Although it isn’t always easy, it’s important to have conversations about what you value most in life and how you want to handle certain matters during specific health or medical situations. In Life Care Planning, you will choose someone to represent your health care wishes if there’s a time in the future when you can’t speak, and you will also decide what you want that person to say.
Life Care Planning
Life Care Planning is Kaiser Permanente’s name for a process that is also known as advance care planning. It involves making two major choices:
- Selecting someone you trust to make your health care decisions if you are incapable
- Giving specific instructions about your health care in the event of a sudden injury or illness
These are very important decisions, so it is best to make them after carefully considering your values, beliefs, and experiences. Putting your plan in writing helps those caring for you to accurately remember your wishes so you get the care that you want. One way you can document your wishes is by completing an Advance Health Care Directive.
Advance Health Care Directive
An Advance Health Care Directive (AHCD) is a legal document that lets you do the following:
- Designate a health care agent: a person who can voice your health care choices in the event you cannot communicate. This is also known as “durable power of attorney for health care” or “medical durable power of attorney.”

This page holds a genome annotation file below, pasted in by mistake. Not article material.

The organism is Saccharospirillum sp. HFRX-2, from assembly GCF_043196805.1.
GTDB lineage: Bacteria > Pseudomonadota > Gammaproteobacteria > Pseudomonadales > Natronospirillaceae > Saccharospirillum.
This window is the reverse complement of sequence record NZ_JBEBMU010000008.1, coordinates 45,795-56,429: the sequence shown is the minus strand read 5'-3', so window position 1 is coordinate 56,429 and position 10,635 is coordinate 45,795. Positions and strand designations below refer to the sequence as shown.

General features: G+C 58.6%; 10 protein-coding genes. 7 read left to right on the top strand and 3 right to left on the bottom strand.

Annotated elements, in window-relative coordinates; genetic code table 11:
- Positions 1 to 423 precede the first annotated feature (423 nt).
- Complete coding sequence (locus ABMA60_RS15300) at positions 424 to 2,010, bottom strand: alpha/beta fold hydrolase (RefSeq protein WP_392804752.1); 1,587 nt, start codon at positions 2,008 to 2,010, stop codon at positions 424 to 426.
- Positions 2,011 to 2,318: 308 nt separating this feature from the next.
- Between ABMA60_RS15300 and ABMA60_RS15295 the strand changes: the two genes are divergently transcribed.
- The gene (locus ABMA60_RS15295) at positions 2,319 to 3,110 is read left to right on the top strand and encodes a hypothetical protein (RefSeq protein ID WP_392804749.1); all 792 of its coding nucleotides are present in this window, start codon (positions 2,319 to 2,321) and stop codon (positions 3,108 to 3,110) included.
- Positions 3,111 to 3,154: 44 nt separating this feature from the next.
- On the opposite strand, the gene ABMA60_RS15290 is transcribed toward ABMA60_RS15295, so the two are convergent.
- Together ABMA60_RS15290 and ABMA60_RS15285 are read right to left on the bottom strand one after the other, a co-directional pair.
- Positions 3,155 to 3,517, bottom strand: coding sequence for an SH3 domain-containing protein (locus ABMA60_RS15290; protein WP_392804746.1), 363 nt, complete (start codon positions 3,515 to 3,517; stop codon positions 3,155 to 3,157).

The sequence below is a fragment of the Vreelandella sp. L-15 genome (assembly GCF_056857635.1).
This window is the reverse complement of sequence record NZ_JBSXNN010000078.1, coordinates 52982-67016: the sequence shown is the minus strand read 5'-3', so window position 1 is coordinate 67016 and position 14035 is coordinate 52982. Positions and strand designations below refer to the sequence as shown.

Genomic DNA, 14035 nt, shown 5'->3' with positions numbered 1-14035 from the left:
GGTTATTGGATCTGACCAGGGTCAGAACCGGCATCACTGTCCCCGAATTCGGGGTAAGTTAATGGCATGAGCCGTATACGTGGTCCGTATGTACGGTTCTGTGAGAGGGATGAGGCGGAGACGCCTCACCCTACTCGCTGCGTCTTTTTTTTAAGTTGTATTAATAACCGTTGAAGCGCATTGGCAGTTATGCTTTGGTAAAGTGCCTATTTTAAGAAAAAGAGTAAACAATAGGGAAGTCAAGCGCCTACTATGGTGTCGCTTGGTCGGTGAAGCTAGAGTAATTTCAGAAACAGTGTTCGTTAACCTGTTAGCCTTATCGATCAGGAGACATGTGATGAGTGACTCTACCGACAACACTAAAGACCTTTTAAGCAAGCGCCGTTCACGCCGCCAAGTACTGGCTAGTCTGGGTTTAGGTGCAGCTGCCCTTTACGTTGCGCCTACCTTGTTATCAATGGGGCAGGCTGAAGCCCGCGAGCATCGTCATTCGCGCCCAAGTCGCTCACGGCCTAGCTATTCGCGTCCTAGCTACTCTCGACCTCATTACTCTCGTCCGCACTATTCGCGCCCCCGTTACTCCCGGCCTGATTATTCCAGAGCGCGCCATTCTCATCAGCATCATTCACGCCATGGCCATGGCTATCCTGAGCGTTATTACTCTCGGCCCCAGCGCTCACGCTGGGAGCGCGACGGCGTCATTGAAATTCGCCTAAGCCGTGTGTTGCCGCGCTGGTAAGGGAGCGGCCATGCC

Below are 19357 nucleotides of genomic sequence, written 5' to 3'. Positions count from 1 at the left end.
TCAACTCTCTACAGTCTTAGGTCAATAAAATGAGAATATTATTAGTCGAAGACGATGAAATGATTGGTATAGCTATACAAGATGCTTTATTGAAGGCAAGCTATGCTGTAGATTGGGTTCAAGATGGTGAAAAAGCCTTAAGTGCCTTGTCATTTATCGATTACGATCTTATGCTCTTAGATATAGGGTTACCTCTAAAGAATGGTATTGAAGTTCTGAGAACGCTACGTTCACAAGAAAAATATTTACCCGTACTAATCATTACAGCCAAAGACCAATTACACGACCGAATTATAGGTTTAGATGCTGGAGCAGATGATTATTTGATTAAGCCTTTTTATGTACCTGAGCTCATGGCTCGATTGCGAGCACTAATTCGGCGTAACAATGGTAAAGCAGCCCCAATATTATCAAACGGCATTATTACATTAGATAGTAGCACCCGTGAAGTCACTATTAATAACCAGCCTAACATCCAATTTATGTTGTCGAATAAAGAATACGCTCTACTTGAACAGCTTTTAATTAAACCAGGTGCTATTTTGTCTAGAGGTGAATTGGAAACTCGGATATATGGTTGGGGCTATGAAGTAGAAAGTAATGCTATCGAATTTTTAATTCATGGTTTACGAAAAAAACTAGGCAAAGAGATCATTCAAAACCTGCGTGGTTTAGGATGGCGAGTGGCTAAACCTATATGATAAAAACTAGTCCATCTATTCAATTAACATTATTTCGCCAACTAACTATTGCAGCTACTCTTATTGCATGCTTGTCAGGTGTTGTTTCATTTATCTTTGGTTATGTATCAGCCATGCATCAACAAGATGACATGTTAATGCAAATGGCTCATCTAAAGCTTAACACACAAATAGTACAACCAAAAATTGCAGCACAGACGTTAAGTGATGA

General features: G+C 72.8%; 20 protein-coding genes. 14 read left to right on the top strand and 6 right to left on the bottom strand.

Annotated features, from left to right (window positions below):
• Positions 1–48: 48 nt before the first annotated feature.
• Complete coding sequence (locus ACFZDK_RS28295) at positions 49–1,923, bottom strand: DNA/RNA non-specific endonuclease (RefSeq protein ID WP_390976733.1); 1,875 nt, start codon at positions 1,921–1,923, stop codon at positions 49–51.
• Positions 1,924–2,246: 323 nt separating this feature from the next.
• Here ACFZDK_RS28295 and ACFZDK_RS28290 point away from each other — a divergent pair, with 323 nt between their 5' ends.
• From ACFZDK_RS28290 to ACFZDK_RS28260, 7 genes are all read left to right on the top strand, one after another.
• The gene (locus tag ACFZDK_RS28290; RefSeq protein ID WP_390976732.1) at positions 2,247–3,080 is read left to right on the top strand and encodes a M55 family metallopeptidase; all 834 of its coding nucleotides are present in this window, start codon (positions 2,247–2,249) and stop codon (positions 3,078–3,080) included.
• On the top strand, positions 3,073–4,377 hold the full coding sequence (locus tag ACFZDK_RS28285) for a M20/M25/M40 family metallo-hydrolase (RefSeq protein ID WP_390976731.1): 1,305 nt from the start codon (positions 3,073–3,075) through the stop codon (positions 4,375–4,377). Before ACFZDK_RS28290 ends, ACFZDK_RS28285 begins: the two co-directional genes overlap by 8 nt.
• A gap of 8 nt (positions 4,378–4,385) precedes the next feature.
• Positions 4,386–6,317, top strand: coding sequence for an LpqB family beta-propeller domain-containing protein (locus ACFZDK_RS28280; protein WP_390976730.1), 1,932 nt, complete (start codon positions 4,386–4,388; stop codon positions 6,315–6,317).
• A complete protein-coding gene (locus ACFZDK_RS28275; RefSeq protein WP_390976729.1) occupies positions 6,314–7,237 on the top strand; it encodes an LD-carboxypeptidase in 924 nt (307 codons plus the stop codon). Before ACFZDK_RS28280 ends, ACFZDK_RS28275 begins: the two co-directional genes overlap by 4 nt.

- Provide instructions about your medical care in situations in which you are unable to make your own decisions
- Express your values, hopes, and priorities
The documents and processes for making your Life Care Plan vary by state, and Kaiser Permanente can provide you with the basic resources to help you legally make your life care plan in Maryland, Virginia, and Washington, DC. To download AHCD forms, click here.
Please make sure that any legal document you complete is shared with both your health care agent and Kaiser Permanente.
Keep your life care plan updated
You can change your life plan at any time to reflect changes in your decisions. In fact, there are five life events or circumstances that we recommend using as triggers for you to go back to your AHCD to see if you would like to make any changes.
- Decade — When you hit 30, 40, 50, 60, 70, 80, and 90+.
- Divorce — Maybe your agent has changed. But if you wish to have your current partner serve as your agent even if you divorce, be sure to mark that option on your AHCD.
- Diagnosis — Finding out you have a new or worsening health condition.
- Decline in health — Maybe you have a health condition that is fairly well-managed, but over time you aren’t able to be as independent as you once were.
- Death — The death of a significant person in your life may cause you to have a different or new value that you want reflected in your own advance care plan and AHCD, or you may need to designate a new agent.
As your life changes, your goals, wishes, and needs for Life Care Planning may change as well. To learn more about Life Care Planning, click here. Talk to your doctor if you have questions.